The brands of guitar on this album are contradicting yet cohesive. They complement each other like nothing I’ve really heard. It was an ambitious and daring move and after listening, you walk away fulfilled. Put it on and take a journey through tempo changes and genre jumps with Josh and his dreamy vocals.
I can’t wait to get my mitts on that beautiful purple splattered vinyl tomorrow night at Mills. Maybe I will work up the courage to shoot Josh a really smooth “Sup” and get a signature. Don’t bet on it. **Cue Garth and Wayne “WE’RE NOT WORTHY!”
 
 
--Jess Barrett
Haver of sweet dance moves and stealer of t-shirts.
 
 
If you’re in the area this weekend, you have three chances to catch Berwanger:
Friday at The Blind Tiger, with The Conquerors (who are releasing their single “You Must Be Dreaming”; see our review here), Drugs & Attics, and El Rey-Tones. 9 pm. Facebook event page.
Saturday at Replay Lounge (Lawrence), with The Conquerors and Psychic Heat. 10 pm. Facebook event page.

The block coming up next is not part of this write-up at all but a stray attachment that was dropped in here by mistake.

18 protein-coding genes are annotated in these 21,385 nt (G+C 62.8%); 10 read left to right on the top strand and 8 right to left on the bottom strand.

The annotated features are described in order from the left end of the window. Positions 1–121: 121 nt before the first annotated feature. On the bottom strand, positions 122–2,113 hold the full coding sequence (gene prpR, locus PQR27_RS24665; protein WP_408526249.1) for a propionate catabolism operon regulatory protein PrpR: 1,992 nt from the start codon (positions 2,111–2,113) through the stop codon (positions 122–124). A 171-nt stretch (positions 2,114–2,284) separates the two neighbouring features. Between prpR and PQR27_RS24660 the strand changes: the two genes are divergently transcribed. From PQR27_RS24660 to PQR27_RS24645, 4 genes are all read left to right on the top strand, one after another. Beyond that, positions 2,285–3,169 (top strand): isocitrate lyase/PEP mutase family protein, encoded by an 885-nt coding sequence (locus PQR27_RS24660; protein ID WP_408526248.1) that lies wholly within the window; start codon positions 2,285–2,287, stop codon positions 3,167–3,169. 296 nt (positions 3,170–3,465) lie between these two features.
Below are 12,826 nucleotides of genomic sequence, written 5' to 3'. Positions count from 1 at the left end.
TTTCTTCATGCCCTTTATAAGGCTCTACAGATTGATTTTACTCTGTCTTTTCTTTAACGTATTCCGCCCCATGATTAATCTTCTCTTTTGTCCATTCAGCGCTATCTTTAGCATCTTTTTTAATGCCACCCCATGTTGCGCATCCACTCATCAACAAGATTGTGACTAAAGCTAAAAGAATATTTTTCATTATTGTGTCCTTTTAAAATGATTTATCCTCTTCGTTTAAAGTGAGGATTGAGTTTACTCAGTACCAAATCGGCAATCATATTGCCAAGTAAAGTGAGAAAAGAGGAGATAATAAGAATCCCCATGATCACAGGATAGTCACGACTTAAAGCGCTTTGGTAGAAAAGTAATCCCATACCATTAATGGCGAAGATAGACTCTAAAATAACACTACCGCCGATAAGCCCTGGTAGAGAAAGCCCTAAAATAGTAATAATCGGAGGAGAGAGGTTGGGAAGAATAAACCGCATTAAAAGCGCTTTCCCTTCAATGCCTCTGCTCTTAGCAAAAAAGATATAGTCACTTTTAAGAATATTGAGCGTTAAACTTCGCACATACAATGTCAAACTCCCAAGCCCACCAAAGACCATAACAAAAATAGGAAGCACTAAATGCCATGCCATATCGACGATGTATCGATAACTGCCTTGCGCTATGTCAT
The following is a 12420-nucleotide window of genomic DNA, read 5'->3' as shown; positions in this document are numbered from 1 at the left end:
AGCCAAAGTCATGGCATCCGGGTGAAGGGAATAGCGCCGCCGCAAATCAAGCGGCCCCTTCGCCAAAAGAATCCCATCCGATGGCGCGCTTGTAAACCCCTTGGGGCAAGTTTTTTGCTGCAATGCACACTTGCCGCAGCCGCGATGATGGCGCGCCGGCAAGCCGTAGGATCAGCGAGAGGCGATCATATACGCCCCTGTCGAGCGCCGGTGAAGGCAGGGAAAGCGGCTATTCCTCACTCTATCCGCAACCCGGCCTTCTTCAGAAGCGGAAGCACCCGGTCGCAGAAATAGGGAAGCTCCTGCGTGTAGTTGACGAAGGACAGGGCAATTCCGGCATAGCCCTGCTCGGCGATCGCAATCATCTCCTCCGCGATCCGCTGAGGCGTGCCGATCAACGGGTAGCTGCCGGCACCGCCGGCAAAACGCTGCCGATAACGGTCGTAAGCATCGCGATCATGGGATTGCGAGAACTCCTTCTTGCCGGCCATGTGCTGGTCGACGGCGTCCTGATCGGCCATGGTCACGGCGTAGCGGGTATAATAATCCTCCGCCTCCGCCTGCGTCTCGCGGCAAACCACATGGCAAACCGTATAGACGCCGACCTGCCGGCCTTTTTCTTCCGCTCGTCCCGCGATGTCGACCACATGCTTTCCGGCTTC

Song premiere: "Bad Production" by The Good Hearts

The Deli KC is happy to premiere the debut single from The Good Hearts, “Bad Production.”
 
This new trio is headed up by Nicole Springer, best known for her work in The Clementines. “About a year ago, I found myself losing my confidence in music. Rather than give up on it entirely, I decided it was time to start a new project that might help inspire me again,” she says. Though The Good Hearts’ music is tinged with the same soulfully driven folk pop elements  as The Clementines, the addition of violinist Roshelle Pekarek and cellist Anna Cook has allowed Springer to take new directions with her songs.
 
“I loved the idea of writing very intimate songs and arranging them with string players,” says Springer, who has been able to further explore the depths and possibilities of her songwriting through this project. “Once Roshelle, Anna, and I started working on my material, I knew I had found my happiness in music again.”
 
“Bad Production” was recorded and produced by Lennon Bone.
 
 
--Michelle Bacon
 
 

The Good Hearts will be making their debut live performance this Sunday, December 13, at recordBar. Show starts at 8 pm. Facebook event page. You can also catch them at Coda for MudStomp Records’ Saturday Afternoon Stomp on December 19 at 3 pm. Facebook event page. 

   

Mikal Shapiro

CD Name: 
The Musical
Music Link: 
https://mikalshapiro.bandcamp.com/album/the-musical-2015
Album Cover URL: 
https://scontent-ord1-1.xx.fbcdn.net/hphotos-xft1/v/t1.0-9/12294881_1112715948740479_8304124007759610731_n.jpg?oh=b6df1a19df11dd71b23bef78d110e3ff&oe=56D79104
body: